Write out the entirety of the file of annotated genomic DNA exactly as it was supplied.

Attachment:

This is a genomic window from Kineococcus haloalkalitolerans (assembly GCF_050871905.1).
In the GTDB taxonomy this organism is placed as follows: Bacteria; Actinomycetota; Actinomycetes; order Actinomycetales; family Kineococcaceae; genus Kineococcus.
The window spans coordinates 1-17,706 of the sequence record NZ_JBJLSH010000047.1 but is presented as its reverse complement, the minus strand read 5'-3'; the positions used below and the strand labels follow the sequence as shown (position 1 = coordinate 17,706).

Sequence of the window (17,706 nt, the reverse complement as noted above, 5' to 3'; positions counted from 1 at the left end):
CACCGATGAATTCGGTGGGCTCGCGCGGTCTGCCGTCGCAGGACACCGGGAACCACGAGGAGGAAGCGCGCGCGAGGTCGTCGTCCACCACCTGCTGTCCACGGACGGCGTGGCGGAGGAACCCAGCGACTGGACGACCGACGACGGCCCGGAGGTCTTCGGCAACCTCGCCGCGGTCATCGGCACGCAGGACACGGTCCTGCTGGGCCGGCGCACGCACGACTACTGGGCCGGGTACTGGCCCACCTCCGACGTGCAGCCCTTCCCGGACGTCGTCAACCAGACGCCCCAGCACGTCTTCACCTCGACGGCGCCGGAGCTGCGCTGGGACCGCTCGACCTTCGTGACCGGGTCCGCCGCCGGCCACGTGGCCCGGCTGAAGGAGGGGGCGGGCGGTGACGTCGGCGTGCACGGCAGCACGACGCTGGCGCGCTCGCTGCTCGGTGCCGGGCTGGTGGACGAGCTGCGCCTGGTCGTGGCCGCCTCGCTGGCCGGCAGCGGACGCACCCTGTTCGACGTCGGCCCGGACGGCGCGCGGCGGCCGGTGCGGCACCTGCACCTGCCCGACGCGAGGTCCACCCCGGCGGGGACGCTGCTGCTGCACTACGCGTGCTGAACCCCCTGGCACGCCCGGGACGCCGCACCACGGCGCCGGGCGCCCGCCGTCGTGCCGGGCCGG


This is a genomic window from Kineococcus haloalkalitolerans (assembly GCF_050871905.1).
In the GTDB taxonomy this organism is placed as follows: Bacteria; Actinomycetota; Actinomycetes; order Actinomycetales; family Kineococcaceae; genus Kineococcus.
The window spans coordinates 1-17,706 of the sequence record NZ_JBJLSH010000047.1 but is presented as its reverse complement, the minus strand read 5'-3'; the positions used below and the strand labels follow the sequence as shown (position 1 = coordinate 17,706).

Sequence of the window (17,706 nt, the reverse complement as noted above, 5' to 3'; positions counted from 1 at the left end):
CACCGATGAATTCGGTGGGCTCGCGCGGTCTGCCGTCGCAGGACACCGGGAACCACGAGGAGGAAGCGCGCGCGAGGTCGTCGTCCACCACCTGCTGTCCACGGACGGCGTGGCGGAGGAACCCAGCGACTGGACGACCGACGACGGCCCGGAGGTCTTCGGCAACCTCGCCGCGGTCATCGGCACGCAGGACACGGTCCTGCTGGGCCGGCGCACGCACGACTACTGGGCCGGGTACTGGCCCACCTCCGACGTGCAGCCCTTCCCGGACGTCGTCAACCAGACGCCCCAGCACGTCTTCACCTCGACGGCGCCGGAGCTGCGCTGGGACCGCTCGACCTTCGTGACCGGGTCCGCCGCCGGCCACGTGGCCCGGCTGAAGGAGGGGGCGGGCGGTGACGTCGGCGTGCACGGCAGCACGACGCTGGCGCGCTCGCTGCTCGGTGCCGGGCTGGTGGACGAGCTGCGCCTGGTCGTGGCCGCCTCGCTGGCCGGCAGCGGACGCACCCTGTTCGACGTCGGCCCGGACGGCGCGCGGCGGCCGGTGCGGCACCTGCACCTGCCCGACGCGAGGTCCACCCCGGCGGGGACGCTGCTGCTGCACTACGCGTGCTGAACCCCCTGGCACGCCCGGGACGCCGCACCACGGCGCCGGGCGCCCGCCGTCGTGCCGGGCCGG